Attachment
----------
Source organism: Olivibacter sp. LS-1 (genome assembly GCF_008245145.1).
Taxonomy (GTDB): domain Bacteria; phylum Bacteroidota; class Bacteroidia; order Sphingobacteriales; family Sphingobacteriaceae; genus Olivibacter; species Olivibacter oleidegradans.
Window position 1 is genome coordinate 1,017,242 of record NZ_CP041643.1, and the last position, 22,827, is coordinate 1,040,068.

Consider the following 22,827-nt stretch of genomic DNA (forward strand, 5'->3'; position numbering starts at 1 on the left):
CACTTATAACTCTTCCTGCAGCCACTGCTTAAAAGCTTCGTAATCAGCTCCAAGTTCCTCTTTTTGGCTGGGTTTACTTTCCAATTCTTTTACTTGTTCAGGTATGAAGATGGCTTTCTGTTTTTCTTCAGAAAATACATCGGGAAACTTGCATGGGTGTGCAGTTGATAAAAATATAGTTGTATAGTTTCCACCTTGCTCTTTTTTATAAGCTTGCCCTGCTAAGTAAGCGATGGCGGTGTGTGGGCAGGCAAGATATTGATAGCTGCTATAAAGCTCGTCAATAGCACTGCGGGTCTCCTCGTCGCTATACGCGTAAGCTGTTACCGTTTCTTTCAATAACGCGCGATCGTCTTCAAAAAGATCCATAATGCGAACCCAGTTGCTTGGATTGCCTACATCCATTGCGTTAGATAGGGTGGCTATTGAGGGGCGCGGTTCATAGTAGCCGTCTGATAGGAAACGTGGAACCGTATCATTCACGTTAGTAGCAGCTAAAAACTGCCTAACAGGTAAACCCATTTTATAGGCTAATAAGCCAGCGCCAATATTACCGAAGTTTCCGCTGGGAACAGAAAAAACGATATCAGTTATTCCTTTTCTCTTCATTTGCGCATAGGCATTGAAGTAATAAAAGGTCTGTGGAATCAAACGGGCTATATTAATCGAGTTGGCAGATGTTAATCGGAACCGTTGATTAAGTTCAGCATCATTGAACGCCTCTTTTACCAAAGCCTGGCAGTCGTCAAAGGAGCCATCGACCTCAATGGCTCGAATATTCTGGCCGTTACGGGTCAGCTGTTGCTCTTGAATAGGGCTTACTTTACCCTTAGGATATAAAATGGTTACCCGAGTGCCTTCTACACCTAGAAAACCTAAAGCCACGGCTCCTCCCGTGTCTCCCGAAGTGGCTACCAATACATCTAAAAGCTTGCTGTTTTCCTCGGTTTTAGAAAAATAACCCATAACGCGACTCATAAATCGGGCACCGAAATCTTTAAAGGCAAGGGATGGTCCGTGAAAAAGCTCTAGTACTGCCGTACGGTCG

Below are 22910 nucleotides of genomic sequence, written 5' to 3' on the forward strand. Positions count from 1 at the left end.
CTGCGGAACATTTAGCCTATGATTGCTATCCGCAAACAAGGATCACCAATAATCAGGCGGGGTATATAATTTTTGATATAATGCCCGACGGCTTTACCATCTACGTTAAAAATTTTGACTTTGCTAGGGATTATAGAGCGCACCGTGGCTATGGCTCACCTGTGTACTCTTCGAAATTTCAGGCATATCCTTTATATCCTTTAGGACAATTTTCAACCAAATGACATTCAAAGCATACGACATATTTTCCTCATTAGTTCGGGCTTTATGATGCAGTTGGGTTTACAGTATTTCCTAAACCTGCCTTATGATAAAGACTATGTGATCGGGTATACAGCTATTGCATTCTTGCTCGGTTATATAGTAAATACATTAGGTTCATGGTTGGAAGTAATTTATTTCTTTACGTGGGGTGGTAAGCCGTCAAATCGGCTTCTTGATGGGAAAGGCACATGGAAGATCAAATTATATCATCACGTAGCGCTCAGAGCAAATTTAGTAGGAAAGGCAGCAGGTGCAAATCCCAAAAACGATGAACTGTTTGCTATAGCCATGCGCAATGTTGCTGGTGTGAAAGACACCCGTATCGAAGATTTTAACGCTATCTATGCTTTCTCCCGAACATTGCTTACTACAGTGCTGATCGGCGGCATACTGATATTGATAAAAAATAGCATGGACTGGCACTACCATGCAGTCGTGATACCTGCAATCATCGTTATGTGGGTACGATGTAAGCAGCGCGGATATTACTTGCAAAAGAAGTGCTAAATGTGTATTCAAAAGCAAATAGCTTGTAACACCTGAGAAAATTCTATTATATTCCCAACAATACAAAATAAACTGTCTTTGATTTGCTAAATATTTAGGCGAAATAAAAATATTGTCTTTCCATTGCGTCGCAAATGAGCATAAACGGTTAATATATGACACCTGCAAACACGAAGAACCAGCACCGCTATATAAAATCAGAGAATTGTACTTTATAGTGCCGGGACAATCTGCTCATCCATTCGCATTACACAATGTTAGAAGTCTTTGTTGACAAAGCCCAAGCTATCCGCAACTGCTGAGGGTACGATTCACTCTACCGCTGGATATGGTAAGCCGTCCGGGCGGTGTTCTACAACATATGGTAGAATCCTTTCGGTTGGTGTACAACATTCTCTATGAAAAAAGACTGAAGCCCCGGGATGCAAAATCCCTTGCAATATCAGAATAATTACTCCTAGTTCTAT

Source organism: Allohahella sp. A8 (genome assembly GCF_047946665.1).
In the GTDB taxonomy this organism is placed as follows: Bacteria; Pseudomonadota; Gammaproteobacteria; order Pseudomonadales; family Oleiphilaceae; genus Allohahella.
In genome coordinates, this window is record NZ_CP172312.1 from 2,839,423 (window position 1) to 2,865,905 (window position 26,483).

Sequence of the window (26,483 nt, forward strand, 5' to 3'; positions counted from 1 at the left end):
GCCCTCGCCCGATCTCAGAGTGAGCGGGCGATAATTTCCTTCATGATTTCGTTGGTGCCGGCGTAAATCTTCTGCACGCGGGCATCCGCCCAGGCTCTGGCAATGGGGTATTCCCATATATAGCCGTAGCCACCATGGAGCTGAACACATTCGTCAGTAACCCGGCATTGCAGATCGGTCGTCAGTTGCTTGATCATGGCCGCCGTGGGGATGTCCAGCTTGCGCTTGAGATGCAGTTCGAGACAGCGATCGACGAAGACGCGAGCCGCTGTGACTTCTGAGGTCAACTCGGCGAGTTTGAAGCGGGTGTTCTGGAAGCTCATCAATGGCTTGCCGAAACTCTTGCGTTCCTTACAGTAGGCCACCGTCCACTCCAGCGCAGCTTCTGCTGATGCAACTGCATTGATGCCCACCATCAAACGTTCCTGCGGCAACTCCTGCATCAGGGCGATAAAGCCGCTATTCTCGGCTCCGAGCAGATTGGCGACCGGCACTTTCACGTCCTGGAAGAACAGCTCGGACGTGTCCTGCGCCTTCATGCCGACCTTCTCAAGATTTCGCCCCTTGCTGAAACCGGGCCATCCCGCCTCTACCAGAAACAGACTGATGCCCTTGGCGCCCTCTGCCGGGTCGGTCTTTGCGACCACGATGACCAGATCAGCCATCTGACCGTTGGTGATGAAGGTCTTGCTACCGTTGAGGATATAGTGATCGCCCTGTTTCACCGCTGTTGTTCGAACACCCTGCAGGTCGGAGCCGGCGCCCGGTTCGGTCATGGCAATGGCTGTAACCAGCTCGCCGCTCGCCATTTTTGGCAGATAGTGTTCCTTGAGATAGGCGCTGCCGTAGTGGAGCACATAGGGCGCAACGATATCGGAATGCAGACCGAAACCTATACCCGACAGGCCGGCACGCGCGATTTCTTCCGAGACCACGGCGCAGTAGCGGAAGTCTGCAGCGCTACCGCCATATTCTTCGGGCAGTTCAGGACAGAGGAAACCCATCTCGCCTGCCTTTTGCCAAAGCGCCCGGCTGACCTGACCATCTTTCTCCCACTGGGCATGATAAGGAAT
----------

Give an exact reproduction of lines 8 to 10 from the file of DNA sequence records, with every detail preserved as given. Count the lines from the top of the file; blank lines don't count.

Source organism: Allohahella sp. A8 (genome assembly GCF_047946665.1).
In the GTDB taxonomy this organism is placed as follows: Bacteria; Pseudomonadota; Gammaproteobacteria; order Pseudomonadales; family Oleiphilaceae; genus Allohahella.
In genome coordinates, this window is record NZ_CP172312.1 from 2,839,423 (window position 1) to 2,865,905 (window position 26,483).